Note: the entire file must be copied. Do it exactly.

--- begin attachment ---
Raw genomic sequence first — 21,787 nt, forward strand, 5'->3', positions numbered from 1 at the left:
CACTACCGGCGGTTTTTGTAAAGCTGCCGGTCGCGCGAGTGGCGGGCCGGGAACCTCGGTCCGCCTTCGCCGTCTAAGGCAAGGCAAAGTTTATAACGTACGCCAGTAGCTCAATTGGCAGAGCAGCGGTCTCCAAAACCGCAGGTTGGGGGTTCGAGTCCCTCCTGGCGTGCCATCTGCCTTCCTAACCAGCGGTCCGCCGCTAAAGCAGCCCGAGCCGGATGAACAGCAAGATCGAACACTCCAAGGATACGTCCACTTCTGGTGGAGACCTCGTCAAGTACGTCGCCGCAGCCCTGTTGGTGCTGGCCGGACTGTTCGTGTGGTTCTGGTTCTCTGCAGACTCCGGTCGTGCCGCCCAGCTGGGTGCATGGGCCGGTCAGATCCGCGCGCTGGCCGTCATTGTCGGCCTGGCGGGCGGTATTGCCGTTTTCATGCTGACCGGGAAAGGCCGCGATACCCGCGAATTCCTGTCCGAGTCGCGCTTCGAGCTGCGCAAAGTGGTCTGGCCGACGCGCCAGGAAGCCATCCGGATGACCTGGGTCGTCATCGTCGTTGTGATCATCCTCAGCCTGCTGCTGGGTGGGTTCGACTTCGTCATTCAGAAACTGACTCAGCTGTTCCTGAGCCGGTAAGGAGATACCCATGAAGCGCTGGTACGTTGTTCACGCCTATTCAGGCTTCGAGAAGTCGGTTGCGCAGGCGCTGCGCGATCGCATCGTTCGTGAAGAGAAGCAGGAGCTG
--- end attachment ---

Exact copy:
Raw genomic sequence first — 21,787 nt, forward strand, 5'->3', positions numbered from 1 at the left:
CACTACCGGCGGTTTTTGTAAAGCTGCCGGTCGCGCGAGTGGCGGGCCGGGAACCTCGGTCCGCCTTCGCCGTCTAAGGCAAGGCAAAGTTTATAACGTACGCCAGTAGCTCAATTGGCAGAGCAGCGGTCTCCAAAACCGCAGGTTGGGGGTTCGAGTCCCTCCTGGCGTGCCATCTGCCTTCCTAACCAGCGGTCCGCCGCTAAAGCAGCCCGAGCCGGATGAACAGCAAGATCGAACACTCCAAGGATACGTCCACTTCTGGTGGAGACCTCGTCAAGTACGTCGCCGCAGCCCTGTTGGTGCTGGCCGGACTGTTCGTGTGGTTCTGGTTCTCTGCAGACTCCGGTCGTGCCGCCCAGCTGGGTGCATGGGCCGGTCAGATCCGCGCGCTGGCCGTCATTGTCGGCCTGGCGGGCGGTATTGCCGTTTTCATGCTGACCGGGAAAGGCCGCGATACCCGCGAATTCCTGTCCGAGTCGCGCTTCGAGCTGCGCAAAGTGGTCTGGCCGACGCGCCAGGAAGCCATCCGGATGACCTGGGTCGTCATCGTCGTTGTGATCATCCTCAGCCTGCTGCTGGGTGGGTTCGACTTCGTCATTCAGAAACTGACTCAGCTGTTCCTGAGCCGGTAAGGAGATACCCATGAAGCGCTGGTACGTTGTTCACGCCTATTCAGGCTTCGAGAAGTCGGTTGCGCAGGCGCTGCGCGATCGCATCGTTCGTGAAGAGAAGCAGGAGCTG